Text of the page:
As I write these words, Bella is napping on the floor next to my desk, curled into herself like a large hairy black bean. Every so often, following an inner cue that remains mysterious to me, she stretches out and arches onto her back, feet to the sky, exposing a soft white belly. After a few minutes in dead-bug pose, she flops onto her side and curls into her bean-shape once again.
I’ve known Bella for over a decade and during this time she has patiently accompanied me through the writing of several books and countless articles about dogs. She asks good questions and challenges me to think outside the box as much as is possible for someone stuck inside the body and mind of a human being. Of everything I’ve written about dogs over the years, my most recent book, A Dog’s World, is Bella’s favorite. She likes it because the book really does push outside the human box, taking readers into a dog-centered reality—a future in which humans are gone and dogs are left to their own devices.
What the book is about
In A Dog’s World: Imagining the Lives of Dogs in a World without People, my human co-author Marc Bekoff and I take readers into an imaginary future in which all people have suddenly disappeared, and dogs must survive on their own. We consider two key questions. First, could dogs survive without their human counterparts—are they still capable of living on their own, as wild animals, without help from and relationships with humans? Second, and of particularly keen interest to Bella, what are some of the possible evolutionary trajectories of posthuman dogs, as artificial selection is replaced by natural selection? Would dogs look or behave anything like the animals we now call our best friends? Our book is not only a flight of fancy, but also a serious thought experiment in speculative biology and one which can ultimately help us better understand who dogs really are.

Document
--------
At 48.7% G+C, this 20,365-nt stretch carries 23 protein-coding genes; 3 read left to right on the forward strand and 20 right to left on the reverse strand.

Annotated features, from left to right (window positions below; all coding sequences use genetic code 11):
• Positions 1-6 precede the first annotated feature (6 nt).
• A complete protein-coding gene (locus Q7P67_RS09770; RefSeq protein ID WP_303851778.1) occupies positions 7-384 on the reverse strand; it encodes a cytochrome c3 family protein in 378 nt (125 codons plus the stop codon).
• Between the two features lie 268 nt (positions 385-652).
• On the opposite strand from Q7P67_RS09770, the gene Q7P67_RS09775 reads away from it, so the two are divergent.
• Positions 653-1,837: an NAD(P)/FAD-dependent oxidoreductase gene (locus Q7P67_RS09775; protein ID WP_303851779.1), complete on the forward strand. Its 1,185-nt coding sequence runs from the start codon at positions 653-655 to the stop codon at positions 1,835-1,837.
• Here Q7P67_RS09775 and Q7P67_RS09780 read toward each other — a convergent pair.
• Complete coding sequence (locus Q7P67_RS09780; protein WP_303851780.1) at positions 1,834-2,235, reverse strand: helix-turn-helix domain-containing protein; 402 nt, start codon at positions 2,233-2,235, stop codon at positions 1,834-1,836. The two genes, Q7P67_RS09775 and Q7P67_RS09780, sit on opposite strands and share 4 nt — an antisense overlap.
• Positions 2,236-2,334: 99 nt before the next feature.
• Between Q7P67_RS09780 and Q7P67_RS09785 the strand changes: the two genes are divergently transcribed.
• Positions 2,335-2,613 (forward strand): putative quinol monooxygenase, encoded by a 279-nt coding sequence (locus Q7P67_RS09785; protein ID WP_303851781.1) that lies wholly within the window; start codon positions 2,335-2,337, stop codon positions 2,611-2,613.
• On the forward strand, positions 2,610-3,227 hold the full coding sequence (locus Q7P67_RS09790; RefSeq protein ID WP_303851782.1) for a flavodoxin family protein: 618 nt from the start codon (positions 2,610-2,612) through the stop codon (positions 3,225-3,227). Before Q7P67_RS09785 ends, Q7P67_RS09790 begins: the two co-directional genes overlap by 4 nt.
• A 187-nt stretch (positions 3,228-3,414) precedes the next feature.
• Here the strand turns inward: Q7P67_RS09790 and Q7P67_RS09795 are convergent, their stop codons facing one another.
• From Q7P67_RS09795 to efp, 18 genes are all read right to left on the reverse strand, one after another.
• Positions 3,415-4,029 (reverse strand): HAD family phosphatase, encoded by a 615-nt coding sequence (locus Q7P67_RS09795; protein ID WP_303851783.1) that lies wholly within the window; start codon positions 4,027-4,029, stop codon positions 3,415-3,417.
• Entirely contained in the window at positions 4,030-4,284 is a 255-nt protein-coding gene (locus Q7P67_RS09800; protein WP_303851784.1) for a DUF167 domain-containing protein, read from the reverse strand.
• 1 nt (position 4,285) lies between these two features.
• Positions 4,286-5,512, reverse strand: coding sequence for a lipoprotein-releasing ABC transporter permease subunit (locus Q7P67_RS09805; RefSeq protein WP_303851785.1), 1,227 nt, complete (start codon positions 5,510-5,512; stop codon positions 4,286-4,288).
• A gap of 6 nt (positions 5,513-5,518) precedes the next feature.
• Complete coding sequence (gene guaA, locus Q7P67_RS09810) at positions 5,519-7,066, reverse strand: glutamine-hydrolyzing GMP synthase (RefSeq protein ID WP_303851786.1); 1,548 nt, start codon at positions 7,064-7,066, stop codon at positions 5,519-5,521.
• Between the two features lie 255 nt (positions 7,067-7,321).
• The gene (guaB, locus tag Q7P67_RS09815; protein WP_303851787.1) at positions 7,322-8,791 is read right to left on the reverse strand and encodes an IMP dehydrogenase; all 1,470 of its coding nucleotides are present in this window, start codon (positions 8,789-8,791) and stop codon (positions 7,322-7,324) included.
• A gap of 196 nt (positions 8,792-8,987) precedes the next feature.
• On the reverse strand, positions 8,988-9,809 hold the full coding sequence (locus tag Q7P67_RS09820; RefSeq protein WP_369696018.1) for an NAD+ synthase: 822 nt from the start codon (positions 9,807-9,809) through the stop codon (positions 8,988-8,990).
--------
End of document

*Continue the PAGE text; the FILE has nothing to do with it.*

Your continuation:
What might happen to dogs?
Very briefly, here’s how Marc and I answered the two big questions of the book.
1. If humans disappeared tomorrow, about a billion dogs would be left on their own. These billion dogs occupy all corners of the globe, exploit diverse ecological niches, and live in a wide range of relationships with humans. Although many people when asked to picture a dog will think of a furry companion curled up on the couch by a human’s side or walking on the end of a leash, research suggests that fewer than 20% of the world’s dogs live as pets, or what we call in the book “intensively homed dogs.” The other 80% of the world’s dogs are free-ranging, an umbrella term that includes village, street, unconfined, community, and feral dogs. In other words, most of dogs on the planet are already living on their own, without direct human support within a homed environment.
Nevertheless, dogs would have to quickly solve the problem of how to find food because almost all dogs on the planet currently rely on human food subsidies, either in the form of direct feeding and hand-outs or in the form of garbage and waste. If humans disappeared—along with their garbage dumps, feces, and stores full of bagged dog kibble—dogs would quickly have to find other sources of food. Because dogs are behaviorally flexible, and because they are dietary generalists, they could likely survive on a wide range of edibles, from plants, berries, and insects to small mammals and birds and perhaps even some larger prey. Their meal plans would depend on where they live, their size, and their body shape.
After some rough years, dogs would adapt to life on their own. Dogs retain many of the traits and behaviors of their wild relatives such as wolves, coyotes, and jackals; they have not “forgotten” how to forage, hunt, find mates, raise children, get along in groups, and defend themselves. These skills would be put back to work. So, the answer to our first question—would dogs survive the abrupt loss of human beings—is almost certainly yes, assuming dogs are left with a planet that hasn’t become completely uninhabitable because of climate change.